Zelensky uses social media as a modern war weapon against Russia

The power of social media has roared....

Since Russia started a full-fledge invasion of Ukraine on February 24, Ukraine’s comedian-turned-president Volodymyr Zelensky has quickly emerged as a symbol of resistance and unification, even among his toughest opponents.

The 44-year-old has addressed the country in a succession of self-shot videos taken on his phone and shared on social media, often wearing a casual green military T-shirt.

Volodymyr Zelensky, a man forced into the deadliest center of Europe’s bloodiest battle in over 80 years, may be the world’s most beloved figure right now, due in part to his comfort with social media’s airy immediacy.

Standing on the streets of his country’s capital city, publicly opposing Russia’s military forces, one of the world’s most dangerous armies, after informing another superpower, the United States, that he requires ammunition rather than a ride to safety.

Social media: A new-age war weapon for Ukrainians

President Zelensky and regular Ukrainians using social media to highlight the conflict’s brutality, as well as propagandists spreading false information.

Tiktok at Forefront

The Chinese-owned app has proven to be particularly well-suited to chronicling the conflict, which was previously dominated by dancing and lip-syncing videos.

Despite the significant amount of disinformation spreading on TikTok, Darren Davidson, the editor-in-chief, claimed the platform has been essential in documenting the fight.

He told The New York Times, This is the first war to play out on TikTok.”

In a speech directed at Russian people, Ukrainian President Volodymyr Zelensky called to ‘TikTokers’ as a group that may assist stop the war. Some TikTokers continued the conversation where the politician had left off.

Zelensky is fully aware of the significance and power of social media. He started flooding platforms with straightforward, emotional, and incredibly powerful statements, as well as photos and videos of himself and his administration amid the ravaged streets of Kyiv, Ukraine’s capital.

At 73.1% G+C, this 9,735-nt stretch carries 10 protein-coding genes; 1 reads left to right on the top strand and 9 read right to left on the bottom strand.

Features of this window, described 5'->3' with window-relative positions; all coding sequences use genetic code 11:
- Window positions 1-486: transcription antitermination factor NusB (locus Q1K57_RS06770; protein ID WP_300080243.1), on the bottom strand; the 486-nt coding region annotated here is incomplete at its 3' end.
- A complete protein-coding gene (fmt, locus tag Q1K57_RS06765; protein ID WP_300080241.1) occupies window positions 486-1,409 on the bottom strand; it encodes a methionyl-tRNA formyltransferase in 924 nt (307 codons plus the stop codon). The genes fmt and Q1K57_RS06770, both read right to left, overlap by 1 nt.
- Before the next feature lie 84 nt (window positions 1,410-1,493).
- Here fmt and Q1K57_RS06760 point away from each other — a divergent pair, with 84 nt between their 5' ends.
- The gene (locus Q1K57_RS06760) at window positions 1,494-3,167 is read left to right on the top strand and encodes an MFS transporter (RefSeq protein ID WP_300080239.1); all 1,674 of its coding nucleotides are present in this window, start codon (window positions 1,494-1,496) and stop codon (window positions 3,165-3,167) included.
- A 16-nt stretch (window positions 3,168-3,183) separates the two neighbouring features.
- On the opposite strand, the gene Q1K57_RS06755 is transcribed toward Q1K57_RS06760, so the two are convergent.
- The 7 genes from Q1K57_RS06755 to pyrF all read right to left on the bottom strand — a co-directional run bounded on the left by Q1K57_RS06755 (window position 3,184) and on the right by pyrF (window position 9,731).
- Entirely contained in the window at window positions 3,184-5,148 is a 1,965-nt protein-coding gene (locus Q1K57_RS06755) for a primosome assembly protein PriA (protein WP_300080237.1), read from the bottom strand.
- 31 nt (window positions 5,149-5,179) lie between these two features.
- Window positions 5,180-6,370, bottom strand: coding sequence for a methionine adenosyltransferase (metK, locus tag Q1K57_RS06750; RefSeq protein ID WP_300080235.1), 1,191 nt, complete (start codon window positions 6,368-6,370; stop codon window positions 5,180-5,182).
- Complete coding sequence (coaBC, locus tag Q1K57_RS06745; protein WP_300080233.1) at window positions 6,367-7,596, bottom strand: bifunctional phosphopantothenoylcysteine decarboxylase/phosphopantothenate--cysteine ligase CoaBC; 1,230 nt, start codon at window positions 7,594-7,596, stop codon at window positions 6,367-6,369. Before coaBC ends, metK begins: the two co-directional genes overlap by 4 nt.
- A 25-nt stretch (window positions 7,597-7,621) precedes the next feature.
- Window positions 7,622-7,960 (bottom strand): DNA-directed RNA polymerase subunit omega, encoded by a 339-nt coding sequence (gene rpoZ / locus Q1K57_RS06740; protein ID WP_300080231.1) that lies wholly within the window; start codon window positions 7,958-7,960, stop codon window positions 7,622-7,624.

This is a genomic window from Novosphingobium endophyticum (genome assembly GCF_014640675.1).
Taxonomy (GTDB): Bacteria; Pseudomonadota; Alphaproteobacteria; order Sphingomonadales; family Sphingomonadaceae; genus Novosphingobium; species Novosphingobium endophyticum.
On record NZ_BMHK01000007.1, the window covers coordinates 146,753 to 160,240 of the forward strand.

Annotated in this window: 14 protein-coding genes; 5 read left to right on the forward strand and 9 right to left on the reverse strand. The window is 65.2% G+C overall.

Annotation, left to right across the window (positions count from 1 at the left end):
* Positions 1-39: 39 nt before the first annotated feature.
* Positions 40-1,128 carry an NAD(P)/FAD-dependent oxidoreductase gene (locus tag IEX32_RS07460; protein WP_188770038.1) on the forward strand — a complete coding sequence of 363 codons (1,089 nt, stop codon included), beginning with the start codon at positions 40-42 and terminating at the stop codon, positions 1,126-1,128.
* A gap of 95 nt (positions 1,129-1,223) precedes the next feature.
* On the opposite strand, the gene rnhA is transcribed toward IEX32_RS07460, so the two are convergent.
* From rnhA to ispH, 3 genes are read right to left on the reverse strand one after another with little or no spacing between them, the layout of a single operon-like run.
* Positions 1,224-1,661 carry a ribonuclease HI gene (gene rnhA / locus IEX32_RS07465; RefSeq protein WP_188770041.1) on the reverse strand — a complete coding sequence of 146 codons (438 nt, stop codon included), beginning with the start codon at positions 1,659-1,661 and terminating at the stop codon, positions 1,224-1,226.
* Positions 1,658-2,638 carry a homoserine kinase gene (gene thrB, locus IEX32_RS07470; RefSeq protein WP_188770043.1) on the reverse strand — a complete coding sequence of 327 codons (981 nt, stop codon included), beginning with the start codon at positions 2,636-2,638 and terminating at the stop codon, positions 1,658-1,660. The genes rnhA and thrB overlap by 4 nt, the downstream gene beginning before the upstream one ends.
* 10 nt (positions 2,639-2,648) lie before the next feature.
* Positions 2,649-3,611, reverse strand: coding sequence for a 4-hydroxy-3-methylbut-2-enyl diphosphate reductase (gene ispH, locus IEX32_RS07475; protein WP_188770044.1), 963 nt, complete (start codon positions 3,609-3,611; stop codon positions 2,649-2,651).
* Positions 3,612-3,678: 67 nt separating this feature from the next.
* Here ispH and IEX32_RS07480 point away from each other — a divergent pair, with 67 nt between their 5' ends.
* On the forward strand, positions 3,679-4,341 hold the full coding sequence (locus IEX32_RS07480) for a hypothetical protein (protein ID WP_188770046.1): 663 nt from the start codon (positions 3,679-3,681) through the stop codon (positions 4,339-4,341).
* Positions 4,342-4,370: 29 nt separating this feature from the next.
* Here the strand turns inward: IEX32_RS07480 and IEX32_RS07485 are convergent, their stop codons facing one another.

The smart use of social media and the way Zelensky’s team arranged connection with individuals across the country are responsible for the majority of Zelensky’s achievement.


In one such video recorded outside the capital, Kyiv, last Friday, accompanied by his closest advisers and states defiantly: “We’re all here.” Our armed forces have arrived. The citizens of society have arrived. We’re all here to protect our country’s independence, and we’ll keep it that way.”

It’s almost as if the Ukrainian President has spent most of his life practicing for this precise moment, in a world where YouTube, Tik Tok, Twitter, Instagram, Facebook, and the rest strongly affect reality.

It’s just not only Donald Trump….

President Trump may have been the first to abandon traditional media in favor of newer technologies like Twitter, but it was Zelensky who took this concept to its rational end and vlogged his way to the premium and it actually worked. During what would become a controversial call discussion between the US and Ukrainian presidents on July 25, 2019, Zelensky said that he had studied Trump’s approach.

“I need weapons, not a ride”

Zelensky became a hero.  When he turned down an American offer to relocate him and his family to a safer area, he set the example of a genuine leader, stating, “I need weapons, not a ride.”

Ukraine’s phone companies were instructed to block network access to phones from Russia and Belarus, preventing invading troops from posting videos or sending messages online.

Locals were urged to remove road signs in order to confuse Russian forces, according to Ukrainian officials on Facebook.

Google, Meta, and Apple have all taken efforts to tackle Russian disinformation, which has shown to be very effective in the past. At the same time, these platforms have exposed rising Russian resistance to Mr. Putin’s war and allowed Ukrainian influencers to show the bravery of a country where no one appears to be surrendering, from remote villages to metropolises.

President Zelensky’s social media outreach

During the war, his social media following grew significantly. He has used his platforms to deliver constant updates and to address international leaders openly. Zelensky has 14.1 million Instagram followers and 4.7 million Twitter followers as of now.

Ukrainians remained united

It will be a massive struggle for the president to maintain his high-energy social media presence and high-level diplomatic ties in the face of such a large-scale military invasion and threats to his own life. However, for the time being, Ukrainians appear to remain united behind their president.

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Nayab Khan

Nayab Khan is a freelance tech-writer whose specialty is absorbing the key data and articulating the most important points. She helps IT based organizations communicate their message clearly across multiple channels.

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